Special grades of silicone can handle colder temperatures, but their wear properties are so poor Parker EPS does not recommend these for dynamic sealing. Ethylene propylene rubber (EPDM) compounds are also capable of remaining quite flexible at low temperatures, but care must be taken to ensure that the application is compatible. EPDM often has the look and feel of nitrile rubber but reacts to fluids much differently.   

Parker polyurethanes (compounds start with a ‘P’ in the table in Fig. 1) are popular because they offer the best all-around balance between low and high temperature sealing, wear resistance, pressure rating, and cost. Parker’s compound P5065A88 is compounded specifically to be more resilient at low temperature than most other polyurethane compounds.  

In all sealing applications where temperature ratings are a concern, it is important to know that sealing compounds perform their best when they stay well within their temperature range. Applications that push seal compounds to the end of their temperature range may only perform for a short period of time before damage to the seal occurs, or they become too stiff to effectively control leakage. A good rule of thumb for long lasting seals is to remain within 80% of the compound’s temperature range.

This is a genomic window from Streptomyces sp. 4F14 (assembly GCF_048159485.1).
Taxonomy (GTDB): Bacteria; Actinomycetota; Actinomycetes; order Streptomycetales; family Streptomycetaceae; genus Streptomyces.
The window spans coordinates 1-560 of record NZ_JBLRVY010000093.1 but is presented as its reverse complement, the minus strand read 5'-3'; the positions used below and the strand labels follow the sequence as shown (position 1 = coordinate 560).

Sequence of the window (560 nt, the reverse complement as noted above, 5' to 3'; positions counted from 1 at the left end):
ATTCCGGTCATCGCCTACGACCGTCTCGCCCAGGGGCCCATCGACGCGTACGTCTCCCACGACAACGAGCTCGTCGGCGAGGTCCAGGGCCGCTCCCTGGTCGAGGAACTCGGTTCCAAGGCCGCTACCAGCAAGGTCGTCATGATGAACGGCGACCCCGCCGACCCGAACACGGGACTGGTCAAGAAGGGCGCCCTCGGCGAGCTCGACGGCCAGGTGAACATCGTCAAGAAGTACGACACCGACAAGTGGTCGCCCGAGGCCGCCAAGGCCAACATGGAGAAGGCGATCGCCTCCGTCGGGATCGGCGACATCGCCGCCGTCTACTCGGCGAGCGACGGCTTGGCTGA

Now that you’ve selected a seal material with a Tg low enough for the cold environment it will be used in, are you done? Make sure other properties such as pressure rating, wear resistance, fluid compatibility, and high temp capability are also adequate for the system. Be aware of tradeoffs when switching materials to avoid causing a problem in another area. If in doubt, send us an e-mail and we will be happy to help.

Stay cool! Much more information about seals can be found in our Fluid Power Seal Design Guide, Catalog EPS 5370.

Recommendations on application design and material selection are based on available technical data. They are offered as suggestions only. Each user should make their own tests to determine the suitability for their own specific use. Parker offers no express or implied warranties concerning the form, fit, or function of a product in any application.



Nathan Wells _The Truth About Hydraulic Cylinder Drift_EMG_EPS_Division 

This article was contributed by Nathan Wells, application engineer, Engineered Polymer Systems Division.